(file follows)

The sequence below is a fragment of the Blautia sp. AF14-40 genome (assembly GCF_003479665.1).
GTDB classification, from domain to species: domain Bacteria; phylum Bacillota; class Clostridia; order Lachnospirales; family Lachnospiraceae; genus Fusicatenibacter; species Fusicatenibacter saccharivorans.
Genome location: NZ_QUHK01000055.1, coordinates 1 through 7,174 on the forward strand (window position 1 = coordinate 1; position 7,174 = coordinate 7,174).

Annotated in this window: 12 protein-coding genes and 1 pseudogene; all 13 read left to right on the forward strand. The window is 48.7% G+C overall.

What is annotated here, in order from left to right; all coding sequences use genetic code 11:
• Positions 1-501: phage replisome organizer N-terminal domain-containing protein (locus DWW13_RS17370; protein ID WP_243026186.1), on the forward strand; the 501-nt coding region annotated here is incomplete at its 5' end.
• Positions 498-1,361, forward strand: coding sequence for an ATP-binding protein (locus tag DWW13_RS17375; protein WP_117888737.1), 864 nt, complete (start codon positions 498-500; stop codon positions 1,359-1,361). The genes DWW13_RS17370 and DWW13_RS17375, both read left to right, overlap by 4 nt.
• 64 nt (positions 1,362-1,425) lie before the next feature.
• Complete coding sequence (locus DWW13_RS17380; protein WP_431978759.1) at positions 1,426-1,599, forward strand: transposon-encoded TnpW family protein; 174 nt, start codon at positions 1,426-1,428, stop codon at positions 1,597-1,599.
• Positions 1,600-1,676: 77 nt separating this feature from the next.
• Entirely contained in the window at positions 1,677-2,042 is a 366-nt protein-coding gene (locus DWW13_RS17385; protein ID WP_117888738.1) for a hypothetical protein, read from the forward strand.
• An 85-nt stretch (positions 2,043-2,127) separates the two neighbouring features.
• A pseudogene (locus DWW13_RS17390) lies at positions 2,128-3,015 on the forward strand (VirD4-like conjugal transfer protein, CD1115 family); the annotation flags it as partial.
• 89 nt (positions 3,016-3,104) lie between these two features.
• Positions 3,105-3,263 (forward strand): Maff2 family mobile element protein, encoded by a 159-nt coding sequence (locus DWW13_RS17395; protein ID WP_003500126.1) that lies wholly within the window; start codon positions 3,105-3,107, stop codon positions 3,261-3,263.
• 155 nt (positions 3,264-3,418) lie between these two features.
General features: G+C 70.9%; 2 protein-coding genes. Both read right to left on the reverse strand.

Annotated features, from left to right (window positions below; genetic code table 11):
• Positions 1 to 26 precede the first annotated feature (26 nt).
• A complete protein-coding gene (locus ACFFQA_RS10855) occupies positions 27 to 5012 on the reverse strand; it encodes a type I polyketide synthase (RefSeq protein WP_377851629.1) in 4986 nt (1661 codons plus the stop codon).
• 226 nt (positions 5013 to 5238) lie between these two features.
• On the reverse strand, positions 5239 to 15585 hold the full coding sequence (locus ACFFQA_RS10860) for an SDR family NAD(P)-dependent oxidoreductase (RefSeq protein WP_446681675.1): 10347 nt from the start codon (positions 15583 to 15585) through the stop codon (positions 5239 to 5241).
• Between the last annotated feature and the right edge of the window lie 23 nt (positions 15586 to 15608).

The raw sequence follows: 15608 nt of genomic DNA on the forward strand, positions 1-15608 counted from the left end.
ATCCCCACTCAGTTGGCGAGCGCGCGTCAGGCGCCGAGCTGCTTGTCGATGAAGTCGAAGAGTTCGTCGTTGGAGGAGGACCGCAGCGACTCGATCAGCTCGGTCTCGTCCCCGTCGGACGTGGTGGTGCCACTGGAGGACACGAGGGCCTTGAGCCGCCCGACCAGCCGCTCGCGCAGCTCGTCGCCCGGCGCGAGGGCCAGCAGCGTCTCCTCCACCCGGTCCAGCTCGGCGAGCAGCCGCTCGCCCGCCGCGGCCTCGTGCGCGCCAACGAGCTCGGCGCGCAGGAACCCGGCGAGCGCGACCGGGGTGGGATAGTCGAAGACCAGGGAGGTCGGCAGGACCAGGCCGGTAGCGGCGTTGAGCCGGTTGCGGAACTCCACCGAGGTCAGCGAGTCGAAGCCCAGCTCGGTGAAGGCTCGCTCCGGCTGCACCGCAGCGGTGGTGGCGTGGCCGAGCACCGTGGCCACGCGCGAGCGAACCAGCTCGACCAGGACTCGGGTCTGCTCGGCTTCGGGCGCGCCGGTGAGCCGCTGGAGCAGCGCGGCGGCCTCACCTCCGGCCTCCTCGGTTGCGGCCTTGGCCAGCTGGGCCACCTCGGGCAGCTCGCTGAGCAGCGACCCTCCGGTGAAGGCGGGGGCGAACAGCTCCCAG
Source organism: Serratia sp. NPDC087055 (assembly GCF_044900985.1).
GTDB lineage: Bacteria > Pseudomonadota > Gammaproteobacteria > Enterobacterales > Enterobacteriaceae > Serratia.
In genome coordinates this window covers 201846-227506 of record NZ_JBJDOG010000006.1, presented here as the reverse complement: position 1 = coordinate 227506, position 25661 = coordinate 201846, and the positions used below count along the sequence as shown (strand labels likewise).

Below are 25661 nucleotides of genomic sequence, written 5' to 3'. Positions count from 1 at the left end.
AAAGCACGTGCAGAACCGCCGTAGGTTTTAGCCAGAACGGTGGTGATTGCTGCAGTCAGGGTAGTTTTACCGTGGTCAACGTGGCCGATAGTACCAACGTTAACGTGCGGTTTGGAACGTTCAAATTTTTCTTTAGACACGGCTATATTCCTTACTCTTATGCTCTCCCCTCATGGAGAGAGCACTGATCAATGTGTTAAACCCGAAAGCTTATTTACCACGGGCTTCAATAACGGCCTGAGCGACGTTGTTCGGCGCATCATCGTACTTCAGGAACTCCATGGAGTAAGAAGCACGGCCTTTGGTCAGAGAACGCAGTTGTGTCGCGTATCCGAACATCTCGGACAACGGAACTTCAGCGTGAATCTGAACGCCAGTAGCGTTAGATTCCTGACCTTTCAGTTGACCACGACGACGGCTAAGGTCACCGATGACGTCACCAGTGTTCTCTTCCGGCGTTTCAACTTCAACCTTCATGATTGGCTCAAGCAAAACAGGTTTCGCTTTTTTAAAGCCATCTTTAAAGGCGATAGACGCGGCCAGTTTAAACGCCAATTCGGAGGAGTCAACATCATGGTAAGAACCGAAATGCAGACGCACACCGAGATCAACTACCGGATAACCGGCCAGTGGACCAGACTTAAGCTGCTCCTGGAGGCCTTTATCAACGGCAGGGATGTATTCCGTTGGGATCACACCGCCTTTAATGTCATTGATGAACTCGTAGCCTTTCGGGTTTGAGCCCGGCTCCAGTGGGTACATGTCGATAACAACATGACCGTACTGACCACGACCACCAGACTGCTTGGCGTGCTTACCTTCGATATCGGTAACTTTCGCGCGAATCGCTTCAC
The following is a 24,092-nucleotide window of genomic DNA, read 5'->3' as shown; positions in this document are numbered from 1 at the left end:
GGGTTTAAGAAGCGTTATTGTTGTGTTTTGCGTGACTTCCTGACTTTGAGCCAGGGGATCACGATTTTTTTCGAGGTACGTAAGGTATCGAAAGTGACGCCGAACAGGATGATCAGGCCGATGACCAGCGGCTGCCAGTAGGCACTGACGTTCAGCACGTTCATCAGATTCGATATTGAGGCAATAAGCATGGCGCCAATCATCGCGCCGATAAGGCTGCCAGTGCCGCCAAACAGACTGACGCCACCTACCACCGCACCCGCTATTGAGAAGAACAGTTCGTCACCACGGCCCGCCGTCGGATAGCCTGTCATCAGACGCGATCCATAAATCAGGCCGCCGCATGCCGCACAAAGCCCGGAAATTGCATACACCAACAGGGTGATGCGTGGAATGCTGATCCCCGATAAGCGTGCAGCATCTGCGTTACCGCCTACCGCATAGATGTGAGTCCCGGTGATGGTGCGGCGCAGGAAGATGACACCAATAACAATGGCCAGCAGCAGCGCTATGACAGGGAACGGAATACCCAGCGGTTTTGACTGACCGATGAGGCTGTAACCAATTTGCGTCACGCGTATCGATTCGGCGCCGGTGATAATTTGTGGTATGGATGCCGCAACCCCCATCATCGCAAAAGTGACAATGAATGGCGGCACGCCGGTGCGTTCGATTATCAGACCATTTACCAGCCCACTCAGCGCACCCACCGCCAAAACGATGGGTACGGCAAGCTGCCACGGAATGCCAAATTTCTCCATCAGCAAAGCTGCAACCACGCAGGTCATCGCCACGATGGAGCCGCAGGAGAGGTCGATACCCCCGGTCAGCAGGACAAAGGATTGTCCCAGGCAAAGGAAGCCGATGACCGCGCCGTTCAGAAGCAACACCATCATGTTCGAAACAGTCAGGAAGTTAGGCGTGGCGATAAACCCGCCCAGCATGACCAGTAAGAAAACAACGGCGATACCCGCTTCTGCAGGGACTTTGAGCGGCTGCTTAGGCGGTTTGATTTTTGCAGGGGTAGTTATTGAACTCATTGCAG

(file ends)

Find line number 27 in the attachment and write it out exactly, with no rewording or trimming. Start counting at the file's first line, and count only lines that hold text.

GTDB lineage: Bacteria > Pseudomonadota > Gammaproteobacteria > Enterobacterales > Enterobacteriaceae > Serratia.